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Text Away an Asthma Attack

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Text Away an Asthma Attack

Can a text message head off an asthma attack?

What if you could lower your child’s risk of an asthma attack with a single text message?

It sounds too good to be true, but according to a recent study by the Georgia Institute of Technology, pediatric patients who were asked about their symptoms and provided with tips for managing their asthma demonstrated better pulmonary function and greater knowledge of their condition than those who didn’t.

In the study, researchers randomly assigned 30 asthmatic children between the ages of 10 and 17 into one of three groups—a control group that did not receive texts, a group that received texts every other day, and a group that received daily texts. The text messages typically consisted of questions about their symptoms, as well as general information about asthma.

After four months, participants held follow-up meetings with their physicians. The researchers reported improved pulmonary function and medical awareness in the groups that regularly received text messages, when compared to those that didn’t.

In other words, cell phones just might be one of the strongest weapons in the fight against asthma.

Cell phone usage among tweens and teens has been rapidly increasing over the past several months. According to a report released by the Pew Research Center last March, more than half (53 percent) of children aged 12 to 17 have a cell phone. One quarter (23 percent) use a smartphone. And they check their phones constantly; the participants in the Georgia Tech study responded to text messages 87 percent of the time, typically within 22 minutes.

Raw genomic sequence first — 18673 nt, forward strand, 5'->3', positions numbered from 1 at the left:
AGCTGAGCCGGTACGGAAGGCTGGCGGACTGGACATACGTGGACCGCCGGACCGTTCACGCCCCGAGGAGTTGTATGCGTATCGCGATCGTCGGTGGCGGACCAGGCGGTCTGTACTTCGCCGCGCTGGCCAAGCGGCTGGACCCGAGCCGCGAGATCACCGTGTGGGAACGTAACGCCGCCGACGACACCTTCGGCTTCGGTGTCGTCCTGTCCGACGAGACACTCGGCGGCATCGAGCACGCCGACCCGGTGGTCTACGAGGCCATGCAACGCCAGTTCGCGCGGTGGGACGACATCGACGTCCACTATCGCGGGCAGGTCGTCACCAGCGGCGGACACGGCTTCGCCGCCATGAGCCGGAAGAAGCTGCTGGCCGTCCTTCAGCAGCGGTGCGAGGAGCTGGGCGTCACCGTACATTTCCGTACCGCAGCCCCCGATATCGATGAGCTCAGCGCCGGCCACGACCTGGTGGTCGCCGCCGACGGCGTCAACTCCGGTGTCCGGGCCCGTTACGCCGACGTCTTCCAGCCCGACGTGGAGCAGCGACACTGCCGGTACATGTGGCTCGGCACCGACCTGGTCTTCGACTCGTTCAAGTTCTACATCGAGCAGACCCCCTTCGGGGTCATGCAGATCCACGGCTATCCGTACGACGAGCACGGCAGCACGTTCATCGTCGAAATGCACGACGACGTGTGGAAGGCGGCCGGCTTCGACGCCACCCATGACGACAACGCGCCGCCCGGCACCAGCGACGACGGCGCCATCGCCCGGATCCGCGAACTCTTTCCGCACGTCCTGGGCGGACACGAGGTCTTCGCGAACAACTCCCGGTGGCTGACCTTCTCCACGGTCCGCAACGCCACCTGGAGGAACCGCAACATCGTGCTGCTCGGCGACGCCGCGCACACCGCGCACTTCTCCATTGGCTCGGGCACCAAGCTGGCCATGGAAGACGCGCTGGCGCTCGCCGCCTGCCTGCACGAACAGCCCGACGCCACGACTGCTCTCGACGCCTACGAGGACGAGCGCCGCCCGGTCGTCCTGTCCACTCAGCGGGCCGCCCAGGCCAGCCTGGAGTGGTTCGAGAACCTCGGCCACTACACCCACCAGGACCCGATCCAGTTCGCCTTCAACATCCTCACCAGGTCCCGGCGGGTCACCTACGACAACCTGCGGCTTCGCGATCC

It seems it makes sense, then, to send daily asthma reminders. Teens can check on their condition just as easily as they can their Facebook or Twitter accounts (and considering the millennial obsession with social media, that’s pretty often). Best of all, parents can check in with their child whenever and wherever.

Is your teen headed out on a date on a muggy July night? A simple reminder telling him to check his peak flow meter will ensure some peace of mind. Concerned your middle-schooler might forget to clean her nebulizer mask while she’s at sleep away camp? You can put her in the know in a matter of seconds.

Asthma prevention is a tricky, life-long process that often involves complex treatment. Nebulizers can be confusing, and it’s important that your loved ones be up to speed on their proper usage so they can work effectively. Lucky for parents, a text a day can keep the asthma away.

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Zoe Camp